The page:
• Using dynamic Ansible inventories to manage CloudVision switches.

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Ansible Dynamic libraries with CloudVision 

The common question when talking with customers about CloudVision is are we able to also use a configuration management tool such as Ansible along with CloudVision?  You can use CVP and Ansible to both manage your Arista devices.  This is a guide to dynamically pull CloudVision for its devices and automatically have Ansible use those CVP managed devices.  Arista has supported Ansible EOS modules for quite some time and are still innovating on new modules in the latest version of Ansible which at the time of writing is 2.3.


Dynamic inventories are setup in Ansible so that when running a playbook can pull a list of structured data from an external source.  This is really popular in a lot of cloud environments where Ansible has to pull a list of VM’s from a external API.  In our case we are going to have Ansible talk to CloudVision’s API and pull back a list of CloudVision managed switches so that any task in Ansible can perform any task against the list of switches.  In all cases of Ansible dynamic inventories, there is a script that takes all the devices and puts it in structured data in this case JSON.

Cloud vision verion used: 2016.1.2.3
Ansible version used: 2.2
Operating system used: Ubuntu 16.04 

Cloud vision API 

Please copy the following files from CVP to you’re Python library files before moving forward.


To you’re python library folders.  Typically it us /usr/lib/python2.7/ or /usr/lib/python2.7/site-packages/

Once all the modules are copied you should be able to import the CVP python library

 Python script

Lets take a look at the python script to make this possible.  Please change the name of the host which is the IP address of the CVP server and change the strings passed into server.authenticate which are the username and password for CVP. 

#!/usr/bin/env python

import cvp
import json

host = ''
server = cvp.Cvp(host)

#This is a function to find all devices within cvp

def findalldevices():

    deviceList = []

    for device in server.getDevices():

        deviceName = device.fqdn #calls the cvp api for device.fqdn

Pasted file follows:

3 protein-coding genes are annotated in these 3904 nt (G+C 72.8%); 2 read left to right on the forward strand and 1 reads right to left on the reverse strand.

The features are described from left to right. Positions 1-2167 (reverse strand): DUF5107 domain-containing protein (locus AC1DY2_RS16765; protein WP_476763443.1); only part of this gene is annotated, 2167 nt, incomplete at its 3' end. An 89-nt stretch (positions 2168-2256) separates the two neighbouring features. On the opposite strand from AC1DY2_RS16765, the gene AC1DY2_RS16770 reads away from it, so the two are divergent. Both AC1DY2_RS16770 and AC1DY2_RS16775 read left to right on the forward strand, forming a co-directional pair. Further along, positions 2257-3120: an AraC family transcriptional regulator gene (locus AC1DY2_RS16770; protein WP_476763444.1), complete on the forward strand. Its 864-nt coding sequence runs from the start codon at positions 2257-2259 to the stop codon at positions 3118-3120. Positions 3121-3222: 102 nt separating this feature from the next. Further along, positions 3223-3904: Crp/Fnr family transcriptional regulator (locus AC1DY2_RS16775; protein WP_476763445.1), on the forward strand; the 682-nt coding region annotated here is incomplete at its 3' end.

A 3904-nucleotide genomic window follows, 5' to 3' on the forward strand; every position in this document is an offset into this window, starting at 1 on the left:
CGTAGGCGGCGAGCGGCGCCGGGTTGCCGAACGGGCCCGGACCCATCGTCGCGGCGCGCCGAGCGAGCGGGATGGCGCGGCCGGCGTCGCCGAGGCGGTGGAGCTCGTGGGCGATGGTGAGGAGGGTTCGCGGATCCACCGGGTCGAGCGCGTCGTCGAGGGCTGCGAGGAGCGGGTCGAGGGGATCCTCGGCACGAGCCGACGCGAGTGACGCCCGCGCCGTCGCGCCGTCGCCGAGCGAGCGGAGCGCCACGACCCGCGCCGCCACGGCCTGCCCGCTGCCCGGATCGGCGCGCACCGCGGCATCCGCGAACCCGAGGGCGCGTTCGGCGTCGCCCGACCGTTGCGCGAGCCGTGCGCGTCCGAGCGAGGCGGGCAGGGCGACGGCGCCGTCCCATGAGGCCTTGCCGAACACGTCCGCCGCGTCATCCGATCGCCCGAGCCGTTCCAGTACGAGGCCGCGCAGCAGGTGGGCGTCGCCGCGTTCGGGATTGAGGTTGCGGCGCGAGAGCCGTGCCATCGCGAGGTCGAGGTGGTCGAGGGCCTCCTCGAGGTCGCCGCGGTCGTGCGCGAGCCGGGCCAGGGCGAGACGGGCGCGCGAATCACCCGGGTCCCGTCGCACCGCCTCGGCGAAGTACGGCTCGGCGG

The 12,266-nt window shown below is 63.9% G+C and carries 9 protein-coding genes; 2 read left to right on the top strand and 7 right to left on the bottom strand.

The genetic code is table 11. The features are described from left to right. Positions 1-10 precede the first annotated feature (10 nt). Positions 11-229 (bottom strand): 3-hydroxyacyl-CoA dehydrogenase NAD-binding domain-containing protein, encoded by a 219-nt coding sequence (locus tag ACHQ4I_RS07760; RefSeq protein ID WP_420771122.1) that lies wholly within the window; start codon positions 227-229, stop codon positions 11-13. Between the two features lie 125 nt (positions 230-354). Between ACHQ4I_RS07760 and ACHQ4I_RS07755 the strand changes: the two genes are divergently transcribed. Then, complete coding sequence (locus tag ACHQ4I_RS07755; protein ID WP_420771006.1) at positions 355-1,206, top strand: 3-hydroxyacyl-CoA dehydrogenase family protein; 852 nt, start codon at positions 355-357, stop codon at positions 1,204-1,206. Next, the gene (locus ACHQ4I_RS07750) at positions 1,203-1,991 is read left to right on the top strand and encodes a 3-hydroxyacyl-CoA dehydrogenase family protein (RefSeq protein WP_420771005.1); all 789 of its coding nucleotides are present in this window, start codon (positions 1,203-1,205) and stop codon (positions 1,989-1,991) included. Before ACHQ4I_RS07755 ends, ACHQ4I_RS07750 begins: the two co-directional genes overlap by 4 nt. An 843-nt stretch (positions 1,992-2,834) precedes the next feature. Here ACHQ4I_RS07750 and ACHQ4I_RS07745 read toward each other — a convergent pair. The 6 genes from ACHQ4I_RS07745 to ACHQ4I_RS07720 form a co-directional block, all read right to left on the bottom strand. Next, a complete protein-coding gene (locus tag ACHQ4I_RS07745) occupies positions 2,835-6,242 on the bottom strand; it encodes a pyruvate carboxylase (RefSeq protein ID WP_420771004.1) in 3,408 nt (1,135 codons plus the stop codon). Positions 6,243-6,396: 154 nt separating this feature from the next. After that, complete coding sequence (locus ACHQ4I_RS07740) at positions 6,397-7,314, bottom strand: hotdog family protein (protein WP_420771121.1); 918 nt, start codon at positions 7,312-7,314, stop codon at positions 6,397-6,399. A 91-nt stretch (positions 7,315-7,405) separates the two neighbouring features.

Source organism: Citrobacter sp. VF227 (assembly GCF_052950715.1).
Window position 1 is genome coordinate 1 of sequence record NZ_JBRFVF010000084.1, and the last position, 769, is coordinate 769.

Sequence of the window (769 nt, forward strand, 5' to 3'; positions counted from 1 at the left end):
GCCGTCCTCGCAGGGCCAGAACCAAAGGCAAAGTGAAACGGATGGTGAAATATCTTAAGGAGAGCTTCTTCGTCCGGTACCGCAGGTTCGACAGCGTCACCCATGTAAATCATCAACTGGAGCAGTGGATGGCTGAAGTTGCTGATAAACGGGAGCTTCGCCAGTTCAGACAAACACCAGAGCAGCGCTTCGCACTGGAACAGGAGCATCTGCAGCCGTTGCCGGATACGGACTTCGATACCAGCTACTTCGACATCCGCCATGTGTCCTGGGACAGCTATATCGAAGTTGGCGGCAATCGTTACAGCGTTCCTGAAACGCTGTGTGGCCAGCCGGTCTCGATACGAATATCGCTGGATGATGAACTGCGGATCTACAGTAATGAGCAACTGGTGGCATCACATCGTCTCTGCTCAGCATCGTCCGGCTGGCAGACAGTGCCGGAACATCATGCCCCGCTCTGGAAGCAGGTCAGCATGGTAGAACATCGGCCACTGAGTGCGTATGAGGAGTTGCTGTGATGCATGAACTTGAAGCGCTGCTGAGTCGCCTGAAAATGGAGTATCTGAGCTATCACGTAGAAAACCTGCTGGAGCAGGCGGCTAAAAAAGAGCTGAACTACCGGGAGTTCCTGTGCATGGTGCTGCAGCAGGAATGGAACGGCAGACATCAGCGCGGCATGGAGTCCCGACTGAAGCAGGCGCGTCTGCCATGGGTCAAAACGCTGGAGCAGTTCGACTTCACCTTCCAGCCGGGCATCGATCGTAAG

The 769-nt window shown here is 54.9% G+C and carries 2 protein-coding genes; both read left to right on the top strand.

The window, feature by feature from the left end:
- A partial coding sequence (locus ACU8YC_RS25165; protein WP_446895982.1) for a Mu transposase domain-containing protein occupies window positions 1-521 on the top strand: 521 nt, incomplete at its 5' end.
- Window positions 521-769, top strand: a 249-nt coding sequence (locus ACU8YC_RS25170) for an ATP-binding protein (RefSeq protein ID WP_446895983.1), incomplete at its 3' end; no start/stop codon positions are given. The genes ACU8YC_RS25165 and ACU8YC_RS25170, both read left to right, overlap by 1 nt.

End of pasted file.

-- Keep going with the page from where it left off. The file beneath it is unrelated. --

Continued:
deviceList.append(deviceName) #appens to the list each item

        dynamicList = [str(i) for i in deviceList]

    return dynamicList

dynamic = findalldevices()

def dynamic_inventory():

    print  {

            'arista': {

                'hosts': dynamic,

                'vars': {

                    'ansible_connection': "local",

                    'username': 'arista',

                    'password': 'arista',

                    'transport': 'cli',

   'use_ssl': 'true',





In the later example this file is executable please make this executable with the chmod +x cvpapi.py in order for Ansible to run the script. 


Let’s take a look at the switches currently being managed by CloudVision.

It looks like we have 6 switches in total.  2 spine switches and 4 leaf switches.  Let’s run the script without Ansible in python and see the list of results.  The script should return JSON results for all 6 switches.

 python cvpdynamic_api.py {'arista': 
{'hosts': ['l1.arista.test', 'leaf2.arista.test', 'leaf3.arista.test', 'leaf4.arista.test', 'spine1.arista.test', 'spine2.arista.test'],
{'username': 'arista',
'use_ssl': 'true',
'password': 'arista',
'ansible_connection': 'local',
'transport': 'cli'}

So the script will show the CVP switches in JSON so that Ansible can use it as a dynamic library.  This simply means that any switch that is added will automatically present itself through the script and not manually adding it through a static inventory file. 


We will wrap everything together by calling the dynamic script through ansible.  

Most who are used to using Ansible the commands would typically look like the following.

ansible-playbook -i inventoryfile playbook.yaml 

The script is simply substituted for the inventory file

ansible-playbook -i cvpdynamic_api.py playbook.yaml

Lets run a simple test using the ping module. 


Great looks like we are working through a simple Ansible ping module.  This can be applied the same way to any Ansible-playbook and with any Ansible EOS modules. 



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